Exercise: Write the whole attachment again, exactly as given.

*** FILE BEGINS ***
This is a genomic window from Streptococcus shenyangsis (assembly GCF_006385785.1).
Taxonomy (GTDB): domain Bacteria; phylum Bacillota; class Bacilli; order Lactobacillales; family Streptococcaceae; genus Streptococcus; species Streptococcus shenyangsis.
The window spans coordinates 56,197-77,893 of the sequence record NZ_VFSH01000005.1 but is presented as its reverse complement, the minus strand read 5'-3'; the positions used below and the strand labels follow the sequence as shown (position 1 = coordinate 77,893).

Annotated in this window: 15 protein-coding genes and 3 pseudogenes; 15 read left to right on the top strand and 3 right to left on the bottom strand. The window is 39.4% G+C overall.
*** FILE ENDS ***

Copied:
This is a genomic window from Streptococcus shenyangsis (assembly GCF_006385785.1).
Taxonomy (GTDB): domain Bacteria; phylum Bacillota; class Bacilli; order Lactobacillales; family Streptococcaceae; genus Streptococcus; species Streptococcus shenyangsis.
The window spans coordinates 56,197-77,893 of the sequence record NZ_VFSH01000005.1 but is presented as its reverse complement, the minus strand read 5'-3'; the positions used below and the strand labels follow the sequence as shown (position 1 = coordinate 77,893).

Annotated in this window: 15 protein-coding genes and 3 pseudogenes; 15 read left to right on the top strand and 3 right to left on the bottom strand. The window is 39.4% G+C overall.